Retouching photographs

Photo by Simon Woehrer on Unsplash

Since I bought a second-hand Leica X2, a twelve-year-old camera, I have started playing with photography again after a long break. In the past, I used to develop my photographs in one of my rooms that I turned into a dark room. Those were times!

Digital photography is the way to go for me right now. I already talked in the past about why I bought a second-hand camera. Look back here, and you will find why if you are interested.

Yesterday I was working on my computer with some photos I had taken earlier.

Suddenly, I stopped and started thinking if what I was doing was right or at least fair.

Should photos remain the same as you took them when you pressed the shutter?

Are you altering reality when you retouch a photo?

Making these adjustments changes, often dramatically, what the camera sensor has captured. The result is a representation different from what the sensor saw initially. As a result, you are altering the “reality” of the photo. The fundamental question remains: did the camera sensor capture a snapshot of reality?

This question is challenging to answer.

In the first place, a photo is not what our eyes see. Our eyes capture reality in three dimensions, and our brain often corrects what we see to make sense of it. A digital camera makes a two-dimensional representation of what it sees through the lens.

Then comes the camera lens itself. The focal length, the aperture, the shutter time, and the lens’s optical construction make a vast difference between what our eyes see and what is recorded on the camera.

If you read carefully what I have written so far, you may notice that I am almost writing about the path of light from the subject to your computer.

After the light has traveled through your camera lens, it will hit the camera sensor. As you may know, a camera sensor converts light into digital data. Every sensor is different, giving its own “interpretation” of what it sees from the lens. Even if you take two identical cameras, the two camera sensors will have slight, unnoticeable differences because of the manufacturing process.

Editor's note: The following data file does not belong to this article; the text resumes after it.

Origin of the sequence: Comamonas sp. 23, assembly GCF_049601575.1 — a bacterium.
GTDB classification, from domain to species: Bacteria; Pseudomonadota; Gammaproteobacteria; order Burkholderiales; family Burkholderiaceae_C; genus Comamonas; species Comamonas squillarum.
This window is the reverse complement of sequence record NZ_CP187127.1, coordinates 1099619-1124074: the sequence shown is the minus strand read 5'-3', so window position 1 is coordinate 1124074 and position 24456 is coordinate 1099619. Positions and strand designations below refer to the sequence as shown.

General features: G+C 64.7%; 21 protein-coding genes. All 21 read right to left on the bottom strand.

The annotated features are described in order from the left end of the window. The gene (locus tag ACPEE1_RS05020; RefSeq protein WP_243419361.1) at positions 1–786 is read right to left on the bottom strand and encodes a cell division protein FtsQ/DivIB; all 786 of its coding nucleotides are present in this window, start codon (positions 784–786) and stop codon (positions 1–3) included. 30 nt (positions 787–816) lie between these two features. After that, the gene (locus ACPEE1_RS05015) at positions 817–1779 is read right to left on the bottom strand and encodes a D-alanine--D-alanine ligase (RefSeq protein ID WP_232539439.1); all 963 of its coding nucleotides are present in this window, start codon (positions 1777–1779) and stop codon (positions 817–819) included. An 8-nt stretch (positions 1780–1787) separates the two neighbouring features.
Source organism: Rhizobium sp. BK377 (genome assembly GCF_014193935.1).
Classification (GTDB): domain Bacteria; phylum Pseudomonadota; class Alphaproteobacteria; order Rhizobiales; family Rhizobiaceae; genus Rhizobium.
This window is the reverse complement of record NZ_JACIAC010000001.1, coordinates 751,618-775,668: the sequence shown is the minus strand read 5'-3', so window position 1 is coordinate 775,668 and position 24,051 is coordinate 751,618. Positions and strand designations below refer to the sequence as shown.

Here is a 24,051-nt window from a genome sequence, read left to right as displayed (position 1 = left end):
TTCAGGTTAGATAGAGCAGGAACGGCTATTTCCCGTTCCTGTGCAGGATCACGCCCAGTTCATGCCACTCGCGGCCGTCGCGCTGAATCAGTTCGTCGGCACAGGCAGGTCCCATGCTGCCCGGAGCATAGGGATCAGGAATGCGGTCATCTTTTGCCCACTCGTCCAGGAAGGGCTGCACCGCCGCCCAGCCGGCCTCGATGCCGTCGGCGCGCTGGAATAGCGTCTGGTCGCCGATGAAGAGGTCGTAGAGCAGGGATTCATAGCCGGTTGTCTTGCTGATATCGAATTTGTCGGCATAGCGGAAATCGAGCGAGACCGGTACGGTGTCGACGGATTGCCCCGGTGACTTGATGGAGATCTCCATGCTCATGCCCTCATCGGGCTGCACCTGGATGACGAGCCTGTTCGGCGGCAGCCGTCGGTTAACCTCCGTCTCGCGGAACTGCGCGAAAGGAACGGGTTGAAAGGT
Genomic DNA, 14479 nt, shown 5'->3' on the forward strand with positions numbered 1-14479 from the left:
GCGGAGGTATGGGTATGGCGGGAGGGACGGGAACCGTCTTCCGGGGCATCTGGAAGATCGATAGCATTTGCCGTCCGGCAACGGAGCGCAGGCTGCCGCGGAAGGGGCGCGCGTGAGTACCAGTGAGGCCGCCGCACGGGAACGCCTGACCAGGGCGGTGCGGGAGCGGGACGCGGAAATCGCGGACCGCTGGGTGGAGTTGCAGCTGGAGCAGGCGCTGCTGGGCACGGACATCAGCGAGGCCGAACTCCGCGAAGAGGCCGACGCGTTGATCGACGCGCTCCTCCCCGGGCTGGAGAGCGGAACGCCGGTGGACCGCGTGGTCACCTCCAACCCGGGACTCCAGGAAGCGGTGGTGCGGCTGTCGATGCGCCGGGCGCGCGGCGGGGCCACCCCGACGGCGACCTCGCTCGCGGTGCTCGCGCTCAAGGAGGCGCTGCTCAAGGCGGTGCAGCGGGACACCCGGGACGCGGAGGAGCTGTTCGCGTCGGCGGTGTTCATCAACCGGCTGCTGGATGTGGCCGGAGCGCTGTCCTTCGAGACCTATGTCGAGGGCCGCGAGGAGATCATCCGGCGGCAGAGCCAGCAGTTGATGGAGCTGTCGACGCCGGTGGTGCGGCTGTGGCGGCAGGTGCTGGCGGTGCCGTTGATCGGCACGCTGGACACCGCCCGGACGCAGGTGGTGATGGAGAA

Then comes the camera firmware that will interpret the digital data coming from the camera sensor and convert it to data, typically a file format, that a computer can deal with. This firmware significantly impacts the final result of the photo you will see on your computer. If you think about analog cameras, it is about the same because the light will impact a physical film, and each film has different characteristics.

Finally, the photo lands on our computer, and we retouch it. Contrast, white balance, exposure, color, and so on.

You can understand that what you are looking at on your computer has already been heavily manipulated during travel from the original subject. What has not changed is the subject or the “moment.”

When you retouch the photo, you add your interpretation of the moment.

Marc Bloch wrote that history does not exist. Interpretation of history exists.

We can apply the same concept to photography.

When we shoot and retouch a photo, we offer viewers our interpretation of a moment.

I understand some people suggest not to retouch photos. I don’t want to argue with them. Each approach is valid. I notice that even if you do not retouch your photos, those photos have already been heavily altered from what our eyes saw.

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